Microsoft has been making a number of its own internal apps for Windows 8, including a number from the Bing division. This week, the Visual C++ team announced it is working on its own Windows 8 app, with the code name Project Austin.
In a post on the Visual C++ blog, Microsoft's Jorge Pereira talks about the app. He writes:
Austin is a digital note-taking app for Windows 8. You can add pages to your notebook, delete them, or move them around. You can use digital ink to write or draw things on those pages. You can add photos from your computer, from SkyDrive, or directly from your computer's camera. You can share the notes you create to other Windows 8 apps such as e-mail or SkyDrive.
Pereira adds that Project Austin is not meant to be a replacement for the OneNote software in Microsoft Office, saying, "We believe in the beautiful simplicity of just a pen and a piece of paper, and that's what we tried to recreate with it."
Pereira also mentions that Project Austin was based on an earlier project with the code-name Courier.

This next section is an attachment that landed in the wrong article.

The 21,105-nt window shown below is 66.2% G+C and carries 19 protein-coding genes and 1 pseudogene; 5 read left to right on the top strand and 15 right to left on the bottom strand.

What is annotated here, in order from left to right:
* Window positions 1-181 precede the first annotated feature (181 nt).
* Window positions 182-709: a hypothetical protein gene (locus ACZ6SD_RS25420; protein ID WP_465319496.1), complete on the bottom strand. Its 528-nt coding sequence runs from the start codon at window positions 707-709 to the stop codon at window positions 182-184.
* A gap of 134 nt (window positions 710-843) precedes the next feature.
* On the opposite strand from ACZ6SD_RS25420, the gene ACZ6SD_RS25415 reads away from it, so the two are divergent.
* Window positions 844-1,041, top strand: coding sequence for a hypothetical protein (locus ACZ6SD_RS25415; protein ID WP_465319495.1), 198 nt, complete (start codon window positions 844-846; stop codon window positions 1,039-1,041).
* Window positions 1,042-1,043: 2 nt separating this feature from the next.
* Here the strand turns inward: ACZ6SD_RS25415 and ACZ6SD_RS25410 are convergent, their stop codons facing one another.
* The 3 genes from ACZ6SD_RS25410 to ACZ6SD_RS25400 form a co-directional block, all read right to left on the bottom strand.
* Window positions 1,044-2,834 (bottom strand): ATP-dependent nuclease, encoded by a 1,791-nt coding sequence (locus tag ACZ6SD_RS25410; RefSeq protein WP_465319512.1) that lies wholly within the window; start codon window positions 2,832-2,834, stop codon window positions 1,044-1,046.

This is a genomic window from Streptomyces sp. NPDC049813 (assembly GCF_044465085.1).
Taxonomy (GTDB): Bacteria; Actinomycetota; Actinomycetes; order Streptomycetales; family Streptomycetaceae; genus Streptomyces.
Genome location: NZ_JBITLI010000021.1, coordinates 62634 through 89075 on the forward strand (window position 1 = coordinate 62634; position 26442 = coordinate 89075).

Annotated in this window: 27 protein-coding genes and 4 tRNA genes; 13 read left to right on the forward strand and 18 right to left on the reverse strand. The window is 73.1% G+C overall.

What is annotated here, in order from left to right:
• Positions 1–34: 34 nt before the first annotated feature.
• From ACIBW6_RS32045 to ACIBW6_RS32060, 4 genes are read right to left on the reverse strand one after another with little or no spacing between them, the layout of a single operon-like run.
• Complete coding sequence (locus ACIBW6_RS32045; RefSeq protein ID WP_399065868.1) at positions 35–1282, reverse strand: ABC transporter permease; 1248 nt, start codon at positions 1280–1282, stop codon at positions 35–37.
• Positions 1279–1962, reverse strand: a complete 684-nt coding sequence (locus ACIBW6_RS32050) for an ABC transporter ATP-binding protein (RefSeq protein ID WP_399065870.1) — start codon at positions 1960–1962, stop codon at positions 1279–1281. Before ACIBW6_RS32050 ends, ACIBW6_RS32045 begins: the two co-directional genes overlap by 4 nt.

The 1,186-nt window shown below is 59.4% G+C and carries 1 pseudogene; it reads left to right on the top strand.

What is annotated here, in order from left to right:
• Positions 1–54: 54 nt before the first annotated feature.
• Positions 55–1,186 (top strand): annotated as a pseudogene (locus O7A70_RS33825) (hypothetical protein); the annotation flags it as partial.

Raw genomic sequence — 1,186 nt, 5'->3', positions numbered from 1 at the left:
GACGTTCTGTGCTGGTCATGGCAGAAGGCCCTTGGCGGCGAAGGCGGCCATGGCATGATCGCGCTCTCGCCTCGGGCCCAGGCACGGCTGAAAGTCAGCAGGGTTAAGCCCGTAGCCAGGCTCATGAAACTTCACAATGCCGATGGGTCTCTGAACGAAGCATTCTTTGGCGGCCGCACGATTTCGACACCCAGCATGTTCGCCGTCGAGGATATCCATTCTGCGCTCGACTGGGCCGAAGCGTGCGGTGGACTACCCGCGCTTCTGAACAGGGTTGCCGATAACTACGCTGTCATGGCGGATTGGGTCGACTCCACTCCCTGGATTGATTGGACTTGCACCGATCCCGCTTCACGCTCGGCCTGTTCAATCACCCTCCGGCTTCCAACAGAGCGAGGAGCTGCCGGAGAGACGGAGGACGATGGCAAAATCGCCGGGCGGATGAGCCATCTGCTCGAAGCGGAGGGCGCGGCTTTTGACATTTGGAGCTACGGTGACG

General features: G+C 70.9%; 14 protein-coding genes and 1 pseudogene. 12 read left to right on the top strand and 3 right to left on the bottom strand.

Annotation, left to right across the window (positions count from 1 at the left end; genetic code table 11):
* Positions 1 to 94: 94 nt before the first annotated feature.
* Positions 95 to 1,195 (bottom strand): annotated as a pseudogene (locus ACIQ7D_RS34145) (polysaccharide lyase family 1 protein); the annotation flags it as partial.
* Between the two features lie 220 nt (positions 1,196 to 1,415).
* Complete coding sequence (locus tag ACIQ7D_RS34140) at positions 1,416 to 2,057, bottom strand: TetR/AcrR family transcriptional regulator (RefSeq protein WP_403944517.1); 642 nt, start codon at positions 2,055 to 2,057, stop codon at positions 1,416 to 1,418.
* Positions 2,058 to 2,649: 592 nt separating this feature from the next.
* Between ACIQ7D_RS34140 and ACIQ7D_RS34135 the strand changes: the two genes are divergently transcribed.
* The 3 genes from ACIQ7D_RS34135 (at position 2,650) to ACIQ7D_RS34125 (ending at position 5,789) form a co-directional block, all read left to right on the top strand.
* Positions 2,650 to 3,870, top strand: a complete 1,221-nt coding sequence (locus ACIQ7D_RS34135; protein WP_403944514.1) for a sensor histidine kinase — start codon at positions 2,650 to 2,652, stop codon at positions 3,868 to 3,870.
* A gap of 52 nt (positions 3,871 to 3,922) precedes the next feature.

The blog says that the main objective of Project Austin was to show the power of making Windows 8 apps with C++ and it goes into quite a bit of detail about how the app was made. For example, the app was designed to have a mode that made it look like the user was turning a real page. Pereira says:
Getting this page curling right was also an interesting piece of work. We started by using a physics engine to try to simulate the paper but it ended up looking too much like cloth. Eventually, we wrote some code inspired by  that wraps the paper around a "virtual", invisible cone that changes form as the user swipes the finger across the screen. The results of this much simpler approach look great.
This is apparently the first of several blog posts planned for Project Austin, but at the moment there's no word on when the app will be released for Windows 8.
Source: Visual C++ blog | Image via Microsoft